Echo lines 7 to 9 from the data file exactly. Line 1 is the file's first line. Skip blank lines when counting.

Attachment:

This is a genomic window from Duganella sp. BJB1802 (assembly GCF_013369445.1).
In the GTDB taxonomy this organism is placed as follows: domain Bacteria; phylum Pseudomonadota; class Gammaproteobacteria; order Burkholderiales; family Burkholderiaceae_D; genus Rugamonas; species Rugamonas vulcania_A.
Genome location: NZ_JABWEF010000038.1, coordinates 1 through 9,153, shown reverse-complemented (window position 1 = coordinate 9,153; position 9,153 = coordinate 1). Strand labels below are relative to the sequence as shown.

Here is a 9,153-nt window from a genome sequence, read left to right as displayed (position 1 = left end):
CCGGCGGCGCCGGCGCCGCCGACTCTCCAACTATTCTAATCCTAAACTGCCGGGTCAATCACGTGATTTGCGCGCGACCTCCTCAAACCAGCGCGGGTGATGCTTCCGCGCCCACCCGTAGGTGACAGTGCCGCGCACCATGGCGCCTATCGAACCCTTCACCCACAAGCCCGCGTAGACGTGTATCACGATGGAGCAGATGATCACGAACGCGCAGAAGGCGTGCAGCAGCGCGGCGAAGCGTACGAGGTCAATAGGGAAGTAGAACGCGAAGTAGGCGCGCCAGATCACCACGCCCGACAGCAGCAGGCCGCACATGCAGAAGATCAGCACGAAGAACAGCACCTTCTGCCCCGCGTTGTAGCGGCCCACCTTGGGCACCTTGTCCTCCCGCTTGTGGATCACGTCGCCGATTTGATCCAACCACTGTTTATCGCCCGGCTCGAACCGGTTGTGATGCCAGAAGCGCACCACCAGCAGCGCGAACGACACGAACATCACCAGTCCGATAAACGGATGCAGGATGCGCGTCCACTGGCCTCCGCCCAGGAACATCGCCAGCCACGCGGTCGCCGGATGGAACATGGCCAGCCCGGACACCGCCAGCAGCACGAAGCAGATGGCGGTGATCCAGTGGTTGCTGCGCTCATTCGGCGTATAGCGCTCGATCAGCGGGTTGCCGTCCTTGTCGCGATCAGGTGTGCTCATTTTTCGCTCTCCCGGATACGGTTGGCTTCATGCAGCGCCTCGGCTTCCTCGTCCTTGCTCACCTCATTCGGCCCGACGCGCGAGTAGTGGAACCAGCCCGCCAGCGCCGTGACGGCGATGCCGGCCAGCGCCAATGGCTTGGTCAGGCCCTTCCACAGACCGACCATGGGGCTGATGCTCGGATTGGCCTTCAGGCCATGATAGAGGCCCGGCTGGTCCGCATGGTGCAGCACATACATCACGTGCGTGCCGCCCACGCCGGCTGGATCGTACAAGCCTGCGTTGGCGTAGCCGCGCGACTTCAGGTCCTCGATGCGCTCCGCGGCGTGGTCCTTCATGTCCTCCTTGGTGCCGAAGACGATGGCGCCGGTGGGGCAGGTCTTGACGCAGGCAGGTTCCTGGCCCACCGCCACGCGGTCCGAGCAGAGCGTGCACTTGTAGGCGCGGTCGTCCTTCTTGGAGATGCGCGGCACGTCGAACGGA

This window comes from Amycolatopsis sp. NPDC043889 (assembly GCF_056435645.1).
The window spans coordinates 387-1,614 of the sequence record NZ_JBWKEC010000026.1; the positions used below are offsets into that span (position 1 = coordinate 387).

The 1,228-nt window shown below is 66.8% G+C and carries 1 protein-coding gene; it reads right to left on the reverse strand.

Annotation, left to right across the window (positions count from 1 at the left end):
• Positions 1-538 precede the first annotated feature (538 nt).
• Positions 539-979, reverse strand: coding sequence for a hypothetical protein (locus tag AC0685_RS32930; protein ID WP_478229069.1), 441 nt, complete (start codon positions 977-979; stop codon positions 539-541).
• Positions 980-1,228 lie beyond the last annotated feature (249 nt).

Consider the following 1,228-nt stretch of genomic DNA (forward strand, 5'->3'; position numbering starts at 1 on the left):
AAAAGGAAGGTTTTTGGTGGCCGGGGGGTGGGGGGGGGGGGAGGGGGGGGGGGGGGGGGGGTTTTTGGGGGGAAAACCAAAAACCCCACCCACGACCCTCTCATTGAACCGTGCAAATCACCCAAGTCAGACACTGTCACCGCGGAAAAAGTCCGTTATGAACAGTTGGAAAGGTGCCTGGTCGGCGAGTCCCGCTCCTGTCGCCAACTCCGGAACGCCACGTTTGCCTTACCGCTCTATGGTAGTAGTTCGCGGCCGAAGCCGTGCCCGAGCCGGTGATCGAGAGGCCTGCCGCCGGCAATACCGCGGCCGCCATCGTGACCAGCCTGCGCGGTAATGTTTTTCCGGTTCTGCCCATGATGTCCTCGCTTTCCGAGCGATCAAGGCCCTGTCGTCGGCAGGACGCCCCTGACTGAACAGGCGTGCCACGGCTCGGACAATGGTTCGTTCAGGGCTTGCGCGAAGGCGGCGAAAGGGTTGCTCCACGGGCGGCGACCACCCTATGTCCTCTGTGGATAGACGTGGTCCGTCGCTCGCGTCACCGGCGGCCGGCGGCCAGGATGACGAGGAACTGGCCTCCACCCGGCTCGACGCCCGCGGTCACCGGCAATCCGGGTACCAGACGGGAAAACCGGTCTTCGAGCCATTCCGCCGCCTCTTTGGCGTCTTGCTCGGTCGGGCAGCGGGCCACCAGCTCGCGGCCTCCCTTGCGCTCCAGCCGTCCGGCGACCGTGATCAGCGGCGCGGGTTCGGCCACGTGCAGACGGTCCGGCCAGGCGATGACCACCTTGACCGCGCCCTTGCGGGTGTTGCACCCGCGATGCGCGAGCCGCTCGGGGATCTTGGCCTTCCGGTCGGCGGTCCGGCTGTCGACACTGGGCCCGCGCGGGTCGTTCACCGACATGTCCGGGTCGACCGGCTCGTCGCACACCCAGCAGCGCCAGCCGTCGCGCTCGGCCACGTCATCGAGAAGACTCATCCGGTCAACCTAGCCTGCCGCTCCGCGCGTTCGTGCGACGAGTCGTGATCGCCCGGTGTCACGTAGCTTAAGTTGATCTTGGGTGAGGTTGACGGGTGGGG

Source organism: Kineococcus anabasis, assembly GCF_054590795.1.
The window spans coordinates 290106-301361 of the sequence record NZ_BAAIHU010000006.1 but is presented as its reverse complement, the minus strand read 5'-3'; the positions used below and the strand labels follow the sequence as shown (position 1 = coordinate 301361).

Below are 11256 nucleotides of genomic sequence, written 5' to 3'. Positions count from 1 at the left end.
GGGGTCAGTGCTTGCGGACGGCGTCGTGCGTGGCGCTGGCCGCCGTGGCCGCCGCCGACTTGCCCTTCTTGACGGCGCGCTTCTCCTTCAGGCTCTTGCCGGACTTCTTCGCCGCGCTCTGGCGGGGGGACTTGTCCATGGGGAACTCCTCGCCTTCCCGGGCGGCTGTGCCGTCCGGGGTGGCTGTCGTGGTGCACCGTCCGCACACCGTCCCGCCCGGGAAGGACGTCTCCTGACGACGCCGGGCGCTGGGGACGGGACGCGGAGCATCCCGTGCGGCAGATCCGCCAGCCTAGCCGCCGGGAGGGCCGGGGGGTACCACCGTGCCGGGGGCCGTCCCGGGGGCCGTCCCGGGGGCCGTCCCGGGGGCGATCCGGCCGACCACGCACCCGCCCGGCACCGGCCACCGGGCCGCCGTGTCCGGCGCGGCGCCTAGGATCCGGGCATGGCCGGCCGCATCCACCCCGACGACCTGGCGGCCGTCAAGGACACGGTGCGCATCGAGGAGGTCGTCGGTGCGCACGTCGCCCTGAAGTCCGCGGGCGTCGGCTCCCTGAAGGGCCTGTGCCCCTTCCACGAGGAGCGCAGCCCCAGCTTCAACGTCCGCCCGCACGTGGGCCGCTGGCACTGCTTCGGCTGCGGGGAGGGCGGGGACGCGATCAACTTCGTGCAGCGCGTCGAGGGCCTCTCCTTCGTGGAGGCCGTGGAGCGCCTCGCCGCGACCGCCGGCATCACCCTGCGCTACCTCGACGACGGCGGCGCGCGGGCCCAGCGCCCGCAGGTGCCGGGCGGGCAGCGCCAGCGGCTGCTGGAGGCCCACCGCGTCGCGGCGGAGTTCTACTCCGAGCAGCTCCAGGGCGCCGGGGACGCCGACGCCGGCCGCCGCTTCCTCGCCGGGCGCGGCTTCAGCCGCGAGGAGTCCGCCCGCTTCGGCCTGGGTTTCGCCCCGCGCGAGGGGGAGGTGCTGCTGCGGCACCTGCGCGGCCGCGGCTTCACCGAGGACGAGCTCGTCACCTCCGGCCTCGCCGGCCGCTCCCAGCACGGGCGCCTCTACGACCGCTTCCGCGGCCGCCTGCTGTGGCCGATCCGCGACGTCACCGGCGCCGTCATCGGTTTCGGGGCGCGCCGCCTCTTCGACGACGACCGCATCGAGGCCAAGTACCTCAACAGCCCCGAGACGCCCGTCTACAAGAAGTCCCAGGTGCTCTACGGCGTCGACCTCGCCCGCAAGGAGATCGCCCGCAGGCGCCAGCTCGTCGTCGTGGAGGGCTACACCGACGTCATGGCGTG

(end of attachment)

The window spans coordinates 387-1,614 of the sequence record NZ_JBWKEC010000026.1; the positions used below are offsets into that span (position 1 = coordinate 387).

The 1,228-nt window shown below is 66.8% G+C and carries 1 protein-coding gene; it reads right to left on the reverse strand.

Annotation, left to right across the window (positions count from 1 at the left end):